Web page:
Mike and a lot the mountain pilots in New Mexico liked having such a sensitive glider and liked the way it theramaled. However most other pilots were used to flying large boaty sort of gliders and ones like the Vulcan were too sensitive for them and didn’t like it. About the same time the swaying cross bars and double surfaces were becoming more popular and the Vulcan concept was abandoned. Mike still flew it for years and loved it and I could tell he was a little sad to hand it over, but knew it would be going somewhere better than in someone’s garage collecting dust. Now it’s at KHK collecting dust, but not for too long, eventually it will have a place in a museum where Mike and everyone can see it again.

8 0D D


EIGHTY-D? the Next Generation is in the Air coming soon


GLIDER Clayton Georgia

My next stop was Hang Glider Heaven in Clayton Georgia. It was weird when I got there because I’d been there before. Not to Hang Glider Heaven but Clayton. When I was in the scouts in Florida we would go to week long camps at Rainy Mt in the summer. My dad had told me about Hang glider heaven before but I didn’t realize it was so close to that camp. So it felt a little weird to spend the night in that part of the Smokey Mountains… again. Hang Glider Heaven is it’s own valley that was all once owned by the Late Francis Tut Woodruff. She was the daughter of George Woodruff of Coca -Cola and a enthusiastic Hang glider Pilot. From what I understood she was a water skier down at cypress gardens and there was introduced to kiting behind the boat. She had a good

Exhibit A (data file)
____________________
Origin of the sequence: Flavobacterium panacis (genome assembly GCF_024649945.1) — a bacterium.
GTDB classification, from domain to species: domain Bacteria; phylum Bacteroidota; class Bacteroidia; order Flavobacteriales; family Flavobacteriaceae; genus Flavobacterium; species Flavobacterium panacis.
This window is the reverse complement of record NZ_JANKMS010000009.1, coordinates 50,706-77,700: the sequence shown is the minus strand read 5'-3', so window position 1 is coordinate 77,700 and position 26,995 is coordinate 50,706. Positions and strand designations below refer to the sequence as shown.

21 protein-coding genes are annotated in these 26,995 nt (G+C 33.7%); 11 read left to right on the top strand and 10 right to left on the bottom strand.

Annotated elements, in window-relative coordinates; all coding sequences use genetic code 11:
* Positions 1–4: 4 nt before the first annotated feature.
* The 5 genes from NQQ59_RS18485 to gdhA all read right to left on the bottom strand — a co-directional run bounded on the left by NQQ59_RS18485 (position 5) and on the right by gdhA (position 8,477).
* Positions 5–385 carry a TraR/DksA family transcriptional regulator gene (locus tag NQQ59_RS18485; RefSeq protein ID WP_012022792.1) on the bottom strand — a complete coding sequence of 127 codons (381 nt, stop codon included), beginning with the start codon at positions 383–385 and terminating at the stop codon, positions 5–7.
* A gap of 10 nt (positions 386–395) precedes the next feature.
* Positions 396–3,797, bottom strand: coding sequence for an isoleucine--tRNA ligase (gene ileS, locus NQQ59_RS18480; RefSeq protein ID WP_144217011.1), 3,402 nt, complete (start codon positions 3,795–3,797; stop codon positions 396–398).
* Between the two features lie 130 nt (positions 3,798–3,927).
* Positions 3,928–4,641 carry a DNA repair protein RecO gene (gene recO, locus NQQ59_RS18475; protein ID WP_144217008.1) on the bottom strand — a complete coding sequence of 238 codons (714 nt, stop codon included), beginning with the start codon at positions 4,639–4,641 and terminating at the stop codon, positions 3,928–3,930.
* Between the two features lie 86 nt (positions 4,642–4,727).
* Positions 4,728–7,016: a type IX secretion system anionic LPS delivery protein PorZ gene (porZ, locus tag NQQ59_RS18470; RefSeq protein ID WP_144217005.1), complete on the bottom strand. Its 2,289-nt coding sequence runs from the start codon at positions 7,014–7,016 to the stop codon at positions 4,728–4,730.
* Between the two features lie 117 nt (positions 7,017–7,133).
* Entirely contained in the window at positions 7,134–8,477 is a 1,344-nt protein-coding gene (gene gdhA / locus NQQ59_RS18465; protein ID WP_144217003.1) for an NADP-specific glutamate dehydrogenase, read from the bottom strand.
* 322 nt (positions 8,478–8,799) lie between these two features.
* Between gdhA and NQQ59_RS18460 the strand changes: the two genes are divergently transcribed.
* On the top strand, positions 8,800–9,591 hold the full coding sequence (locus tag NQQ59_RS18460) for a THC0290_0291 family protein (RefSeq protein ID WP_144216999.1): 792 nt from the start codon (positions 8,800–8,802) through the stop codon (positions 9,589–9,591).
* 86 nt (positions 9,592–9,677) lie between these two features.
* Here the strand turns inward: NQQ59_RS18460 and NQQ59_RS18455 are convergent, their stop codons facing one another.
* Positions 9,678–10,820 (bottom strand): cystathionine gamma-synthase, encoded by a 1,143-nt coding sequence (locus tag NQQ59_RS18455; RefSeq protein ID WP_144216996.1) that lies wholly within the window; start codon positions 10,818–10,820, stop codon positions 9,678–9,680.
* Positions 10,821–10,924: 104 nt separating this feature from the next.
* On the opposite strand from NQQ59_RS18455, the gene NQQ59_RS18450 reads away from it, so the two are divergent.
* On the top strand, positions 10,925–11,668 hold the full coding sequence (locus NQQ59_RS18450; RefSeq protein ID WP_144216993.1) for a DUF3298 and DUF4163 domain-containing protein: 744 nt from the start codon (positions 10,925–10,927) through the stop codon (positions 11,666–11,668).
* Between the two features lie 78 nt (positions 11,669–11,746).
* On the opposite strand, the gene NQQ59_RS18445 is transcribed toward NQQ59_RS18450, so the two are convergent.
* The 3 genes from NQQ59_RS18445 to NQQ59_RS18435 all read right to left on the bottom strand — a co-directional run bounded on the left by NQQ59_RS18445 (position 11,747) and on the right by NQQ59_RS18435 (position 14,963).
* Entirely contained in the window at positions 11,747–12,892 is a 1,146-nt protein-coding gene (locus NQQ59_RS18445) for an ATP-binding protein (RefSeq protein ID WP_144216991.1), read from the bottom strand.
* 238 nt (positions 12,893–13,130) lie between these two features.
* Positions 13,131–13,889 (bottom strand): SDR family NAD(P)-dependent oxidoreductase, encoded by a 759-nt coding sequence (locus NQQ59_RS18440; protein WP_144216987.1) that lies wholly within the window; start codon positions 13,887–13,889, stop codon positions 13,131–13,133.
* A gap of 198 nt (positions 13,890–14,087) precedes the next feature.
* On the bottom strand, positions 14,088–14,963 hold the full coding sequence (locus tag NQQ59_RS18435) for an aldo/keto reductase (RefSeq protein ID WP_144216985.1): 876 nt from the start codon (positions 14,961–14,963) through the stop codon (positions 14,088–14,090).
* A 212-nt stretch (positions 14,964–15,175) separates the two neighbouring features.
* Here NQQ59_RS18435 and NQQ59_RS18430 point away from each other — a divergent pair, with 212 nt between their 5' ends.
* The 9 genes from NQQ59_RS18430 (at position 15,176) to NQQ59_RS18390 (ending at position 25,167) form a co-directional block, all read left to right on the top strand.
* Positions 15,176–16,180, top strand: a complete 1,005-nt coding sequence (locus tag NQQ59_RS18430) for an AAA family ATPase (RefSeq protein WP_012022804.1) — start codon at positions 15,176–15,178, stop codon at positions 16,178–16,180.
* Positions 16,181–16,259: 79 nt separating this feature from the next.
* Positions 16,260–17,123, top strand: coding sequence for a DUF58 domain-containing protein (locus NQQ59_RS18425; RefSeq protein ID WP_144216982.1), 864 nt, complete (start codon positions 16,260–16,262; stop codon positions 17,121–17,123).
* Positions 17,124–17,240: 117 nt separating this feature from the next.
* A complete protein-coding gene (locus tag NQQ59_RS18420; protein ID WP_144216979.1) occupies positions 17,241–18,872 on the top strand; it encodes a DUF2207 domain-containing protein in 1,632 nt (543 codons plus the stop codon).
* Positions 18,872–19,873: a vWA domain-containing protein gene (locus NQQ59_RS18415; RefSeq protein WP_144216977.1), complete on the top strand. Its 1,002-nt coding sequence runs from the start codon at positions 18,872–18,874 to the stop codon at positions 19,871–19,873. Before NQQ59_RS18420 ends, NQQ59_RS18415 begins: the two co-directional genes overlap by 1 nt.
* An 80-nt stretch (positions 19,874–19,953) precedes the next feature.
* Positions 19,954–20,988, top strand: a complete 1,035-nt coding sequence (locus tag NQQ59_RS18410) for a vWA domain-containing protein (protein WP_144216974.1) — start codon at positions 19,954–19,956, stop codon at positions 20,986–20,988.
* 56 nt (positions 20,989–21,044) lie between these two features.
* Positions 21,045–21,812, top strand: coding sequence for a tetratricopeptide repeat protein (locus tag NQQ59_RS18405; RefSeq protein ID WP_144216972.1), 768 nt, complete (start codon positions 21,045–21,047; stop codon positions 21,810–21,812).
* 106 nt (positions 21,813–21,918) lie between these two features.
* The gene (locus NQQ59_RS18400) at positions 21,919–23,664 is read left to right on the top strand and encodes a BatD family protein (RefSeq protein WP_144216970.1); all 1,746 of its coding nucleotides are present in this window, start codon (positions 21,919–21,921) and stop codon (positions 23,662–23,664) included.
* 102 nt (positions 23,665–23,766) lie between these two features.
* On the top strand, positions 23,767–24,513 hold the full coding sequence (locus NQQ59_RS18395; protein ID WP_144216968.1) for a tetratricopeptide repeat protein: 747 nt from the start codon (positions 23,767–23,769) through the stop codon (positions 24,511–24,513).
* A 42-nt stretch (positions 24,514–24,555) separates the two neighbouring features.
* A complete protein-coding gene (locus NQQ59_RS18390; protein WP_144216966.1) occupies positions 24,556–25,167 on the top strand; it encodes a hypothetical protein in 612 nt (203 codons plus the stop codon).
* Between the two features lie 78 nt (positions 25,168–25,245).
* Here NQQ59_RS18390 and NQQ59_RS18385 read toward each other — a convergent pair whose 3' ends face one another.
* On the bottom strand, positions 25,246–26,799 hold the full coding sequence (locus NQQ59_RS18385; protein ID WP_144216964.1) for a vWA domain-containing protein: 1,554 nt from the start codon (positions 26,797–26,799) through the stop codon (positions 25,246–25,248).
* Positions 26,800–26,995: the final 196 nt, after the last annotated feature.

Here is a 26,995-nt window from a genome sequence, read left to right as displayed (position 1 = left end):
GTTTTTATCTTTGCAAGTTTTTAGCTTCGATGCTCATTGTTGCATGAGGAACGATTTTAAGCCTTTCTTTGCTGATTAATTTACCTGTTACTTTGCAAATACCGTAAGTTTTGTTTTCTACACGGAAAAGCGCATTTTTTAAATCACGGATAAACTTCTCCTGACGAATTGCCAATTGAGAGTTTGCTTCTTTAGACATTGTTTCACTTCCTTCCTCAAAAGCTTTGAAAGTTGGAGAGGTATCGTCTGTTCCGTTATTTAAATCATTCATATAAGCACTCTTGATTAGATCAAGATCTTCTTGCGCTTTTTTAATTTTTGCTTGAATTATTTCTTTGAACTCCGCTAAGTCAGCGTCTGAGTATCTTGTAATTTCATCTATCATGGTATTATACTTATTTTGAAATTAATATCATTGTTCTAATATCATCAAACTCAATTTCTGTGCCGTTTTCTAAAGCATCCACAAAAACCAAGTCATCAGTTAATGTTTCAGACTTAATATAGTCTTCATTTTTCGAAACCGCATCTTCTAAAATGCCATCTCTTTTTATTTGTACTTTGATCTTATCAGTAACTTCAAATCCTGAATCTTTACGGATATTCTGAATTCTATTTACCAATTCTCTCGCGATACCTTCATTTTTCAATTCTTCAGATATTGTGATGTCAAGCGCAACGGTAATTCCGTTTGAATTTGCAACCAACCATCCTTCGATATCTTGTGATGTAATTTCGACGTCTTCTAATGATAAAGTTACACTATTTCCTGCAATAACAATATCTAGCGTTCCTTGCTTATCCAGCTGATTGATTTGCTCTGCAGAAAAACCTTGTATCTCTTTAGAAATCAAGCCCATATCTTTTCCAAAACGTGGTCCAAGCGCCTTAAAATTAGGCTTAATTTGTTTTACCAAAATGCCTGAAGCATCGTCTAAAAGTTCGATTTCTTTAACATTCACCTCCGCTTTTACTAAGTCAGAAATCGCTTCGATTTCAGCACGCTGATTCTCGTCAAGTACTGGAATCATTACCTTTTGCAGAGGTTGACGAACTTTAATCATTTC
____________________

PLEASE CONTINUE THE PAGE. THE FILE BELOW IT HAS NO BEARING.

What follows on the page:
relationship Bill Bennet and Moyes (all the gliders she had were Bennet’s or Moyes designs). Hang glider Heaven Had it’s own launch, LZ, and she also had a zip line with a glider frame on it for training, and of course cabins and lodging for pilots to stay in. She even had two roads to launch so one could be used for coming down and the other for going up with the glider already set up on the back of a pickup. She also had a zoo on the property that started out as a place injured local wildlife but then grew into an attraction. In her later years she couldn’t fly anymore but she kept the property maintained until the very end. Mrs. Lyn Hamilton was the one who met me and showed me around the property. She has been working there